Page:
Review by snobb
SPECIAL COLLABORATOR Honorary Collaborator
4 stars Beside another great Polish band Riverside album, released same (2009) year, "Idmen" possibly could stay as another most interesting heavy rock work of the year. But if Riverside recorded great example of vintage progressive metal, Indukti is more experimental and future oriented band.

Complex combination of technical calculated progressive metal sound with symphonic strings/arrangements and heavy prog experimentalism gave us attractive music with many layers.

Even if you can find there many influences, the music sounds original, as no one else played before. OK, I believe vocals there is more question of taste, and not fully what I would like to hear. But common impression is great anywhere.

There are many very controversial reviews for this album. To be honest I don't know ,what is the reason. Even if the music there is not old fashioned straight forward vintage prog metal a-la Dream Theater, the level of experimentalism isn't so high to make this music hardly accessible. From another hand, the sound is enough complex, but melodic, not too much electronics, funky rhythms or hip-hop were added. May be for some this sound looks boring, what makes me wonder.

Anyway, I can compare this album in some sense with my beloved early The Mars Volta albums. Just without chaos, nervous cacophony and hyper-psychedelic sound. With calculated metal sound, some classic symphonic elements and very different vocals added instead.

I can recommend this album as one of the best progressive heavy album of the year 2009.

Latest members reviews

4 stars I've read some of others' reviews of this album from Indukti and apparently this is a "love or hate" piece of music. I tend more on the "love" side and, will say it straight away, I would give it with no doubt the 5 star "masterpiece of prog" if I were an expert of contemporary prog music. In ... (read more)

Report this review (#963422) | Posted by Indisciplined | Tuesday, May 21, 2013 | Review Permanlink

5 stars To me, Idmen is possibly one the five best albums in the 2001-2010 decade. Hence five stars. Now that this is out of the way, to the album itself: Idmen is the second studio album from Polish band Indukti and definitely their most original, thought-out and mastered yet. Whereas S.U.S.A.R stil ... (read more)

Report this review (#301104) | Posted by Alias | Thursday, September 30, 2010 | Review Permanlink

4 stars Charmingly Hideous Idmen has quickly become a 2009 favorite of mine, albeit a bizarre one. With their sopohmore effort, Indukti unveils a textured improvement on their debut- S.U.S.A.R. While most of S.U.S.A.R. can be easily compared to the Thrak-era KC, Idmen dives a bit deeper into the sinis ... (read more)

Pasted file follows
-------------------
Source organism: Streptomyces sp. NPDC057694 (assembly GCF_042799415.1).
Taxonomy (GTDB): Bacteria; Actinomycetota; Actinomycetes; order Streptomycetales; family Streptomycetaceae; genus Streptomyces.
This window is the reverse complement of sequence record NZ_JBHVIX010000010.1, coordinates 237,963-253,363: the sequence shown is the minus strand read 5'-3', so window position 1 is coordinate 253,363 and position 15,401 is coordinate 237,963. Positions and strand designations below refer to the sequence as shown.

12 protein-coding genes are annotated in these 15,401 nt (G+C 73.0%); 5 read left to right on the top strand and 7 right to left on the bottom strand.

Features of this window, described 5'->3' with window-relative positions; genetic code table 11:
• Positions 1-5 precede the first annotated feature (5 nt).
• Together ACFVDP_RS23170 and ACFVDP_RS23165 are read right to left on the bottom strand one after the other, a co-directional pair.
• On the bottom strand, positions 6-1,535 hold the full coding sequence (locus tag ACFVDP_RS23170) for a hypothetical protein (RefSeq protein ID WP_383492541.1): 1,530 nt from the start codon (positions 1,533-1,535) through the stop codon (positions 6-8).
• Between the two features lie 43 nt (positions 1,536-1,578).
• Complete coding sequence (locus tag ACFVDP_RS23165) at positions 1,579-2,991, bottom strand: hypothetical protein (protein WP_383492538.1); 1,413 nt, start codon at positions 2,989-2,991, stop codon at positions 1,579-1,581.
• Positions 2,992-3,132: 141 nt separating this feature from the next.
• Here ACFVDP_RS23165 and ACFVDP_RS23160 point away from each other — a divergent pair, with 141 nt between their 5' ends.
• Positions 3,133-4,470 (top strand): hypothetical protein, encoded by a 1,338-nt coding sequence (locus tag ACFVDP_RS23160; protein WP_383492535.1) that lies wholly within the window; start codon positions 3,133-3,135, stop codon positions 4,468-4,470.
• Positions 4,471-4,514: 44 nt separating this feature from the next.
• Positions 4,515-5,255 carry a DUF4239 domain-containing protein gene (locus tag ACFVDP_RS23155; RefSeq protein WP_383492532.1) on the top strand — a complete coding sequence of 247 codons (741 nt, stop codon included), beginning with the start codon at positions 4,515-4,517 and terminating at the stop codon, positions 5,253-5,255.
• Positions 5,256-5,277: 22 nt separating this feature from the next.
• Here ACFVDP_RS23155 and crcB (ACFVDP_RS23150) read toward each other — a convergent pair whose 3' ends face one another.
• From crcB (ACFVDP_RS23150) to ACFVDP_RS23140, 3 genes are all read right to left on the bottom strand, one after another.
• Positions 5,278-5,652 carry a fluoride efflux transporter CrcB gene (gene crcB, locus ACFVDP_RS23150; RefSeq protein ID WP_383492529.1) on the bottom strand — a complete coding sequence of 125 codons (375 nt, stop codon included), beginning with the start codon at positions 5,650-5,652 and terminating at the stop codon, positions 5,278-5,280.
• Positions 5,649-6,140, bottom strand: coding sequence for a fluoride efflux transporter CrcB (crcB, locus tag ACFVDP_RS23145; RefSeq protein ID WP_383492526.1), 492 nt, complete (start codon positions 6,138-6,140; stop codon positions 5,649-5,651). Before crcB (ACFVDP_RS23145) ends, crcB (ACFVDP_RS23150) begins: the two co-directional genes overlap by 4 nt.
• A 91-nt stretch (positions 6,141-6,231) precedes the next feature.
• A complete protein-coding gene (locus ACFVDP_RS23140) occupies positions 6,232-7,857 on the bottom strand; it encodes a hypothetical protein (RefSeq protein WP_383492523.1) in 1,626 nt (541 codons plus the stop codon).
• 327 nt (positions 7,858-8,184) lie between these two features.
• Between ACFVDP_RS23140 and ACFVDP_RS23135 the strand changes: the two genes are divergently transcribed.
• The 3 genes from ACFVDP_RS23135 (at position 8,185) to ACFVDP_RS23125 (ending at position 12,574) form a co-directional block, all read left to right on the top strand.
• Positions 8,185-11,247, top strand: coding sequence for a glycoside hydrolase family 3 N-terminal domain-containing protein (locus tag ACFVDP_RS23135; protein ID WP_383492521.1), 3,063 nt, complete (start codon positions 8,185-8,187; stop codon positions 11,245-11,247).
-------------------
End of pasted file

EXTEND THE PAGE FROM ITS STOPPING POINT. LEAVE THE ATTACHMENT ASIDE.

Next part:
Report this review (#251796) | Posted by Sgt. Smiles | Thursday, November 19, 2009 | Review Permanlink

2 stars I can't say I'm a fan of this one. I'm not really sure what the goal was here, but I didn't get it. The music itself sparked interest in certain areas, but there were also very boring parts, and then ones that were complete turn-offs. I hated the vocals. They were very annoying; especially in the ... (read more)

Report this review (#241169) | Posted by jpgarcia7787 | Thursday, September 24, 2009 | Review Permanlink

5 stars I cannot believe the bad reviews this album as received and also cannot understand why this masterpiece is not in the top 100 for this year, should be number 1. This their second album is a great improvement on SUSAR, itself a great debut. True it's not for the faint hearted and anyone stuck i ... (read more)

Report this review (#238386) | Posted by Chunkydub | Thursday, September 10, 2009 | Review Permanlink

4 stars Idmen is an unusual album. Glancing at the divisive reviews, it's clear a lot of people, including fans of Indukti's first (and brilliant) album S.U.S.A.R., were put off by some of the strange experiments the band took on their second time around. The record doesn't make for easy listening, and i ... (read more)

Report this review (#233324) | Posted by Receuvium | Friday, August 21, 2009 | Review Permanlink

4 stars After the really strong debut S.U.S.A.R., Indukti recorded more mature and diverse album called Idmen, a great piece of intense and touching music. Having been impressed by the first album of this young Polish band I was impatiently looking forward to the second one since the info about workin ... (read more)

Report this review (#230554) | Posted by Marcin | Saturday, August 8, 2009 | Review Permanlink